Issues bordering on the demands for repatriation and restitution of looted and illegally acquired African cultural objects in European museums back to their African source communities are gaining currency. Though scholars have shied away from intellectually debating these issues on the African continent, French President Macron’s speech on his promise to return such objects in French museums to their respective countries in Africa has provided an impetus.
A workshop on restitution convened by Dr Wazi Apoh of the Department of Archaeology and Heritage Studies, University of Ghana, on the 13th and 14th of December 2018, was hosted and sponsored by the newly inaugurated University of Ghana Institute, the Merian Institute for Advanced Studies in Africa (MIASA) on the University of Ghana campus. The theme of the workshop was‘Issues of Restitution and Repatriation of Looted and Illegally Acquired African Objects in European Museums.’ The specially invited sixteen participants from Ghana, Benin, Nigeria, Togo, Cameroon, Namibia, Switzerland and Germany were all experts with varied backgrounds in the fields of archaeology, heritage studies, political science, history and museology. The two-day presentations cut across regional and country experiences, the role of African and European Museums in Restitution issues, international law versus colonial law of appropriation, in addition to two keynote addresses, one of which was transmitted live to the University of Freiburg, Germany.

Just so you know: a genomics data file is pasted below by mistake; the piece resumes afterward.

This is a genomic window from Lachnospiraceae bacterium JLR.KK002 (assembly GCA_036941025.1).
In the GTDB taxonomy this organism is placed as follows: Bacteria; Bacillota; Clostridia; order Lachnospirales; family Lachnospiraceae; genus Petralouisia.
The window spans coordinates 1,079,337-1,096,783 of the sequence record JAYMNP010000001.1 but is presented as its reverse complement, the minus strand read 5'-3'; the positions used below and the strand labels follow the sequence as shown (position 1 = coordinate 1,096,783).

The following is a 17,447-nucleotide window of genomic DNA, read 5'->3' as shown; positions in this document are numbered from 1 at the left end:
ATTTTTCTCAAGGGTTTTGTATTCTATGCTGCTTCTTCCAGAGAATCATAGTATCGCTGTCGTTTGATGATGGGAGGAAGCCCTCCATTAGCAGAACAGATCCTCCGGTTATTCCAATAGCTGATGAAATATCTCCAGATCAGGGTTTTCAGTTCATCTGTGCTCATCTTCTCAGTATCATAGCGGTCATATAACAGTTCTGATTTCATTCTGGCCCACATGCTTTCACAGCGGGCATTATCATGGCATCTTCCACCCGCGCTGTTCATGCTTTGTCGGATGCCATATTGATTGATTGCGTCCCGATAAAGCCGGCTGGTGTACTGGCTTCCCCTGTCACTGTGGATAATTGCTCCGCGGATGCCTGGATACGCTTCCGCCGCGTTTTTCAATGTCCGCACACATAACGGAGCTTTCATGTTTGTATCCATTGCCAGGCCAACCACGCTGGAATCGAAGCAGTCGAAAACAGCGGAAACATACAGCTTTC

Final deliberations, held at the MIASA building on the University of Ghana campus, culminated in a collective statement by the workshop participants (please click here for the statement). Among other future projects, applications will be made for funds to host an Interdisciplinary Fellows Group (IFG) on Restitution Issues to foster this dialogue and to attain some practical deliverables from this partnership project.